Why do we exercise? Why do we eat healthy? Why is breakfast important? Why do you fast?
Fitness and diet trends are everywhere. Some are mere fads, some have merit, some need more time to be proven out.
One word that keeps popping up as having been the beneficiary of so many of the above questions is insulin. But I admit I don't really know that much about the hormone. Is insulin sensitivity good or not? What's resistance? What the hell does insulin do?
As someone who's never had a formal post-secondary level education in health and fitness I figured I'll rely on people I trust to teach me.
So here is what I learned:
Insulin, what are you?
Insulin is an anabolic hormone. Anabolic hormones store nutrients into cells, mainly muscle cells. So when folks are yelling about things making you anabolic they are probably referring to a "muscle growing" state.
Where is it created?
When is it created?
As soon as you get nutrients in your body. The first moment in the morning when your saliva touches anything that has calories and as those enzymes go to break down those nutrients, the pancreas will awaken to produce insulin.
Insulin production starts in the morning. It is high during the day and it declines throughout until it practically shuts off at night. Your pancreas shuts off in the night and may excrete tiny bits if you eat.
High/Low insulin production, why does it matter?
Well, the more insulin that is produced, the more likely the nutrients will be stored for muscle cell growth rather than being set aside as fat. Caveat here is nutrients will go to muscle cells to repair and grow it because it's been damaged from exercising. If you are a sedentary person that never exercises, there probably won't be much muscle cell growth so you've got a whole different problem.
When insulin production is low at night, the nutrients consumed then will have a higher chance of being stored as fat. Some nice belly fat.
People with type 1 diabetes are those who don't produce enough insulin, or none at all, and are at risk of dying since the nutrition is not going to the muscle cells.
Insulin resistance is the level of difficulty your body encounters to use the hormone to push nutrients into your cells. So high resistance is bad. It seems that some people are genetically born to have high insulin resistance. This tends to be the issue for people with type 2 diabetes. People with type 2 diabetes tend to have high insulin resistance and that resistance makes the pancreas produce more insulin. Hence, these individuals have chronically high levels of insulin. Insulin stores nutrients into cells. Muscle cells seem to be the priority but when your muscles cannot take anymore nutrients, everything will be efficiently and effectively stored as fat. So individuals with type 2 diabetes are likely to suffer from obesity.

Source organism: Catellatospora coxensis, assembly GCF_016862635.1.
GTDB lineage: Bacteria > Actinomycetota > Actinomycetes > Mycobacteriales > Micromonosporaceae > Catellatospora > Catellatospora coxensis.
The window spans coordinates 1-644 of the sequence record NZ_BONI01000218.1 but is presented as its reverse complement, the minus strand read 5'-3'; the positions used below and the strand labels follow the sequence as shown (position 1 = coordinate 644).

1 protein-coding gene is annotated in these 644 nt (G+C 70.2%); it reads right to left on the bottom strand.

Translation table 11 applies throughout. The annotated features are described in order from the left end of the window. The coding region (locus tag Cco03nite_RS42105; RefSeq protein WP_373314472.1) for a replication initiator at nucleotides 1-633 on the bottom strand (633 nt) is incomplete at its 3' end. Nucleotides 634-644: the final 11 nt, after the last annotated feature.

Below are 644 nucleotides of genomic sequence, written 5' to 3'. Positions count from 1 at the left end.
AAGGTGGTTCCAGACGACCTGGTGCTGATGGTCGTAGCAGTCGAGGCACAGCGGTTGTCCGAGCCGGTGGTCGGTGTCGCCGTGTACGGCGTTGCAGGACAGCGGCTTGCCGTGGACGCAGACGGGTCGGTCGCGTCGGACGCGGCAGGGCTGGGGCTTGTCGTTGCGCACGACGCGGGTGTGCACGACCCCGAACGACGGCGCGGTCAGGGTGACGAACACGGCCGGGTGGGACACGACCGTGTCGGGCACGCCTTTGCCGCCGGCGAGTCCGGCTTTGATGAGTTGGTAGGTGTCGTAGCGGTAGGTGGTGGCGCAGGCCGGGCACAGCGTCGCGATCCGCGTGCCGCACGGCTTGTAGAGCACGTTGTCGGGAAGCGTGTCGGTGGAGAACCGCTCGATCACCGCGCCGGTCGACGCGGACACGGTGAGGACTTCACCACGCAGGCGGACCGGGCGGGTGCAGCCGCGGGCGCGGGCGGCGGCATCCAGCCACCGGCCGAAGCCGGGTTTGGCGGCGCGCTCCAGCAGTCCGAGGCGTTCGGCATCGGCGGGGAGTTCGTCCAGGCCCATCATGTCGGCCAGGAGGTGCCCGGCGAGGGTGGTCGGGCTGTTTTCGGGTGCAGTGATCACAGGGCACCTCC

Then sensitivity is?
Sensitivity is how responsive your cells are to insulin. So improved sensitivity would lower resistance to it.
Many things improve insulin sensitivity like black coffee, exercise, cold + heat therapy (i.e. saunas and cold showers), forms of time-restricted eating (i.e. commonly referred to as fasting). So improving sensitivity will allow nutrients to be readily absorbed into muscle cells even when secretion could have declined, like later on in the day.
Why does insulin production decline at night?
As the sun goes down and night comes, our body produces melatonin. We get sleepy when melatonin reaches a certain level. Turns out, the melatonin receptors are in the pancreas so a theory is that melatonin production may signal the pancreas to shut down. This may be why people refer to how eating big breakfasts is better than big dinners for fat loss etc....
A study done by Dr. Satchin Panda tested 2 groups of mice. One group was fed a diet of large sugar + unhealthy fats in the morning. Another group at was fed the exact same diet at night (he noted 8-9pm). The group that was fed in the morning saw blood glucose levels spike up but return down within 90 minutes to levels that would be classified as "healthy". The group fed at night saw blood glucose level spike up and stay that way for a long time. This was seen as indication of high insulin production in the morning aiding with the body absorbing the nutrient for use and not storing it as fat.
Final thoughts and my implementation.
So timing seems to be important. Improving sensitivity would help though. Given how people tend to physically perform better in late afternoons it would be ideal to train later in the afternoon and have the improved insulin sensitivity enough to have the nutrients utilized the proper way. Though a diet that is lower on carbs at night would definitely help.
I've been doing 15 minute saunas 4x a week and 1 minute cold showers every morning for the last 3-4 months. I've also been incorporating 8-10 hour time restricted eating in the last 6 months as well. I do not have a shredded figure but I do believe the impact of my abhorrent diet on a 2 month vacation to Asia and Vancouver may have been limited thanks to this system.
As I continue to learn more I'll make tweaks to the system. For one thing, the consumption of caffeine (i.e. black coffee) will be switched to fit within a 10 hour feeding window and food itself to be consumed in an 8 hour feeding window. I actually had this reverse before with a goal of a 14-16 hour fasting window but it seems that the length that which we eat is what the studies focus on so I will see how this works out.
Exercise-wise, I'm back to lifting heavy 4x a week in the afternoon with light cardio 7 days a week in the morning.
So with the system back online, I'll see how this improved insulin sensitivity combined with time-restricted fasting will aid in my strength and physical results.
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